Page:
“Oh, punaise!” the French exclaim, calling on the name of this creature to express their feelings when faced with people whose ugliness, odour, lack of proportion, cowardice, flat feet, poor manners, insincere friendliness or gargantuan capacity for absorption they find irritating. We can’t heap enough abuse on bugs. The louse, flea, tapeworm, fluke, filaria, mites; there is a long list of parasites which settle somewhere, take responsibility for their actions and die on their hosts. The bug, on the other hand, attacks, drinks its fill and then makes itself scarce. And on top of that it’s fussy about its living conditions.
Everyone is familiar with the unpleasantness of the disease ozena, in which a fetid discharge is secreted from the nose. In the case of the bug itself, from which the French name of the disease comes (‘punaisie’), the foul smell is not secreted from its nose but from glands which are a source of pride. The oval body of the bug, which has generally been dried to be used as a tack, is 5 millimeters in length and narrow at the front, and ends in a square head, a symbol of stubbornness and a slow-witted character, and we can see a sort of hood functioning as a cover for four stylets - so there are spares.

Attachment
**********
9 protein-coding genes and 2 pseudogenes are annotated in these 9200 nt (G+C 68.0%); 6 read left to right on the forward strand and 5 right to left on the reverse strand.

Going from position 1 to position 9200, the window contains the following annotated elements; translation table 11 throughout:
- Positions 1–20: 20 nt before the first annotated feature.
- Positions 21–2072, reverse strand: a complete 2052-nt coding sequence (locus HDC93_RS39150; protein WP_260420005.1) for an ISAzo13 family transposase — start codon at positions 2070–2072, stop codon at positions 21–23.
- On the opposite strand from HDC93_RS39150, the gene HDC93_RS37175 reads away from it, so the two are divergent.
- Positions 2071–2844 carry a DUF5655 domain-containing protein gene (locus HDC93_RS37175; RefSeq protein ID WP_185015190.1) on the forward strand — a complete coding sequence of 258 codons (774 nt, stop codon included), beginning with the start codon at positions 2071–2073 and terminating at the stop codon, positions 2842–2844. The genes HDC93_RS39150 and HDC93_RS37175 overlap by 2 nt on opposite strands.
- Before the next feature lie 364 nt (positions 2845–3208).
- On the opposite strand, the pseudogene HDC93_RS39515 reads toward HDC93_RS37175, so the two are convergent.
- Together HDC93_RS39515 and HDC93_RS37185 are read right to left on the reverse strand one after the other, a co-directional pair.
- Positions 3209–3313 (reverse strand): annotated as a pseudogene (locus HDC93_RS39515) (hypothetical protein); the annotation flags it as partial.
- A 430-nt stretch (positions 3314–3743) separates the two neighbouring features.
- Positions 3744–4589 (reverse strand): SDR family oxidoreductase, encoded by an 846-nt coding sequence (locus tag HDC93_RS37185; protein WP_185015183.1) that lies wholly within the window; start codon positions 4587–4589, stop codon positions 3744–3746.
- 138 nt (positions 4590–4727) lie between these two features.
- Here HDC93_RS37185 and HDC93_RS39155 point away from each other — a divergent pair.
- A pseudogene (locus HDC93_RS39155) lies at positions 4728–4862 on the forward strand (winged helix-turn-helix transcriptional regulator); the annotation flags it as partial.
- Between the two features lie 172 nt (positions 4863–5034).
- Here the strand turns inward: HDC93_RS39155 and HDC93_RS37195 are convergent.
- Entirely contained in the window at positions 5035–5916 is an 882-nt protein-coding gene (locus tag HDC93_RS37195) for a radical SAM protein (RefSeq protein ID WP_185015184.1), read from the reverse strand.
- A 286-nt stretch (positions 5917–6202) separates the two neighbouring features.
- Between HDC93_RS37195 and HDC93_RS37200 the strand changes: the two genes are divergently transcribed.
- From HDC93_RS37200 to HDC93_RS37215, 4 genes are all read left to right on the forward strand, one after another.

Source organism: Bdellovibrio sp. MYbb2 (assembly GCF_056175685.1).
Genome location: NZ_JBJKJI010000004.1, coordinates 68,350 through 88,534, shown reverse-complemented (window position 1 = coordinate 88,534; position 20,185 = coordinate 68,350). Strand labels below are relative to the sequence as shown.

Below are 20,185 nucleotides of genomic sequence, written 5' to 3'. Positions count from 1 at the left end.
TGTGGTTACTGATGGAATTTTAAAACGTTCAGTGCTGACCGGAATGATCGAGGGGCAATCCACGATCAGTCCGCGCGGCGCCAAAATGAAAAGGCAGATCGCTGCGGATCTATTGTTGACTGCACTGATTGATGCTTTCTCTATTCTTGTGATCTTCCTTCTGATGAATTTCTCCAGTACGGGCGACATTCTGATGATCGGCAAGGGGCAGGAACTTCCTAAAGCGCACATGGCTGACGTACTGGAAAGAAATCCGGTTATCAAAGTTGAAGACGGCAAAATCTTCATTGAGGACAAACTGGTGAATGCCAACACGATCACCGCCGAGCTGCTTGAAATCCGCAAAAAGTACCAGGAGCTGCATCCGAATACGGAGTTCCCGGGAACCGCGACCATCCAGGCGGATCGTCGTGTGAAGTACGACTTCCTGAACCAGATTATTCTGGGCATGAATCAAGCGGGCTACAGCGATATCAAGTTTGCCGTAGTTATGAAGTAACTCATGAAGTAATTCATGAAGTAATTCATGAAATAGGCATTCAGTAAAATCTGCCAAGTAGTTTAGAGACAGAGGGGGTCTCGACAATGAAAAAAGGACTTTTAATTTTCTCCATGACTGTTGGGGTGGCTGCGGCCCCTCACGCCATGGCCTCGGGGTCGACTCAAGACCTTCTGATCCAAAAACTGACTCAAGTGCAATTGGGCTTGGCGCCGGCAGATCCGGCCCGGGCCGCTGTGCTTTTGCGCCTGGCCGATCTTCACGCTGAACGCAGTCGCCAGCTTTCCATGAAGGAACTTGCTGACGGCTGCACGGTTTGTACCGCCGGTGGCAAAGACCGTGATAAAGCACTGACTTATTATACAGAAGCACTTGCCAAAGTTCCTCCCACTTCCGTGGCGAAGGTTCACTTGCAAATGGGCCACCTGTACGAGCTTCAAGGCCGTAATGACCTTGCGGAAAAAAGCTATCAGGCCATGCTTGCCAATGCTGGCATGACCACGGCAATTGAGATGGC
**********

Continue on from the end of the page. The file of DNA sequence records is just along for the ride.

Every two months, regular as clockwork, this little bed-dweller lays 50 eggs which hatch within a few days. We’re told they hibernate in winter, but human body heat means that it’s not winter, never winter for these bolster ravagers. During the day, peek-a-boo! They’re hidden behind a door, in a wooden skirting board, behind a painting, a curtain, under the mattress – such a convenient place.
And they’re relentless too… if you go away for a week, they will fast for a week – if you go away for six months, they will fast for six months. Faithfully, they await your return. Faithful, but not exclusively so; they will bite anyone and swell right up in five minutes. They cluster in dense armies when there are lots of people around, while the non-domestic bugs particularly preferring to spread themselves out up the length of a vertical support. (Household bugs have to get used to restoring their strength on human forearms, or trekking around on our bodies so that their stylets can pierce the skin in the best place they can). Acrobats have shown us that it is perfectly possible to eat hanging upside down. Sated, the bugs escape into the night – they’re not stupid. Each little prick leaves you with a small white mark surrounded by a red patch. Nothing serious, but sometimes itchy.
To drive the bugs to suicide, they have been accused of spreading everything from tuberculosis, recurrent fever and Orient boils (Leishmaniasis) to New Year greetings. They can be driven away with mothballs or covered in pyrethrum powder which explodes when it is set alight.
Jean Painlevé,"La Punaise", n.d.